Oral Presentation Session
Reviewed by: Society for Linguistic Anthropology
Of interest to: Practicing and Applied Anthropologists, Students
Primary Theme: Policy
Secondary Theme: Identity and Equity
Linguistic anthropologists and sociocultural linguists have extensively investigated language ideologies—unconscious beliefs and assumptions about language use—that are naturalized over time within a sociolinguistic community (Fairclough, 2001; Silverstein, 1979). Similarly, scholars in applied linguistics and political science have examined language policies and their relationship with nation-building and national identity (Barbour, 2000; Kymlicka and Patten, 2003). However, not much attention has been given to the intersection of language policy, ideology, and identity (Duane, 2015). This panel attempts to bridge the gap between these lines of inquiry by exploring how these phenomena construct and connect with each other.
Language is entwined closely with cultural identity, and many ideologies such as the standard language ideology and the belief in linguistic purity seek to protect the authenticity and solidarity of a sociolinguistic community (Hamers and Blanc, 2000). Language policies can be top-down, from an institution (Barbour, 2000) or bottom-up, at a community level (Hazel, 2015). These policies reify and institutionalize language ideologies, often delimiting and constructing a language community’s difference from or similarity with another community. For example, a prominent language ideology posits that within one nation, there is one corresponding people and one language (Glaser, 2007). If a nation has its own language that is different from another nation’s, this provides evidence for the distinctiveness of the nation’s identity (Barbour, 2000). It is when institutions reinforce such ideologies through policies that inequalities between the linguistic capital of the dominant and non-dominant groups arise (Bourdieu, 1991).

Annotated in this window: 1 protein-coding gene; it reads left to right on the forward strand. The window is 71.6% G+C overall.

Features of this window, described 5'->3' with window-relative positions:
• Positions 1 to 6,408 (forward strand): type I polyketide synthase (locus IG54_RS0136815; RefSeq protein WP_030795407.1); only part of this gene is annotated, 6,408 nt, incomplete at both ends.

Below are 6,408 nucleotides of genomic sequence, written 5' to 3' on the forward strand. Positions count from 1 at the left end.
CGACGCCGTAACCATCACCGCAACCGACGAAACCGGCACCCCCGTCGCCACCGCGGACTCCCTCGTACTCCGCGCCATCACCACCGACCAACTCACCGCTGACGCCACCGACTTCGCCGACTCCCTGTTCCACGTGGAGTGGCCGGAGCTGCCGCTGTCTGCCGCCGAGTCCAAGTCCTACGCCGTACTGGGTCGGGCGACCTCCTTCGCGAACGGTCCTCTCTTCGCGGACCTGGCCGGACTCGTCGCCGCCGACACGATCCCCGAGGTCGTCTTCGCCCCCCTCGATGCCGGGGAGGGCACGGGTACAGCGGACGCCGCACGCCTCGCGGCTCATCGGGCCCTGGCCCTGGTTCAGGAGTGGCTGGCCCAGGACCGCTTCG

Situated within the context mentioned above, the papers in this panel delve deeper into the intersections of language ideologies, policies, and identity across various cultures to investigate how they construct and influence each other. Torres draws on ethnographic data explaining the effects of dominant ideologies on the linguistic practices of immigrant caregivers and nurses and the policies which constrain them. He problematizes the often-ignored linguistic similarities between simply enunciating from what could be perceived as over-accommodating or "elderspeak." Brotherton investigates the links between the promotion of Scottish autochthonous languages Scots and Gaelic and Scottish nationalism in the wake of the independence referendum and Brexit, finding that discourses around Scotland’s distinct cultural identity are tied to language policies valorizing Scots and Gaelic. Cenon investigates the discourses and ideologies concerning the usage of Singlish, or Singaporean English, and argues that Singaporeans are resisting government efforts to promote Standard English by actively using Singlish. Anand analyzes the linguistic practices and ideologies of South Asian youth in the Bay Area, investigating how speakers combat the internal and external policing of their accents. Guerra argues that failure to enact language policy concerning the Kichwa language in the Andean region of Ecuador contributes to unequal educational practices by evaluating policy documents, language use, and ideologies. At the end of the panel, the discussant Dr. Loring will weave together the principal themes from these papers. Taken together, the studies in this panel explore how language ideologies underlie language policies and often (re)produce cultural and ethnic differences between linguistic communities, both perpetuating and challenging hegemonic power structures.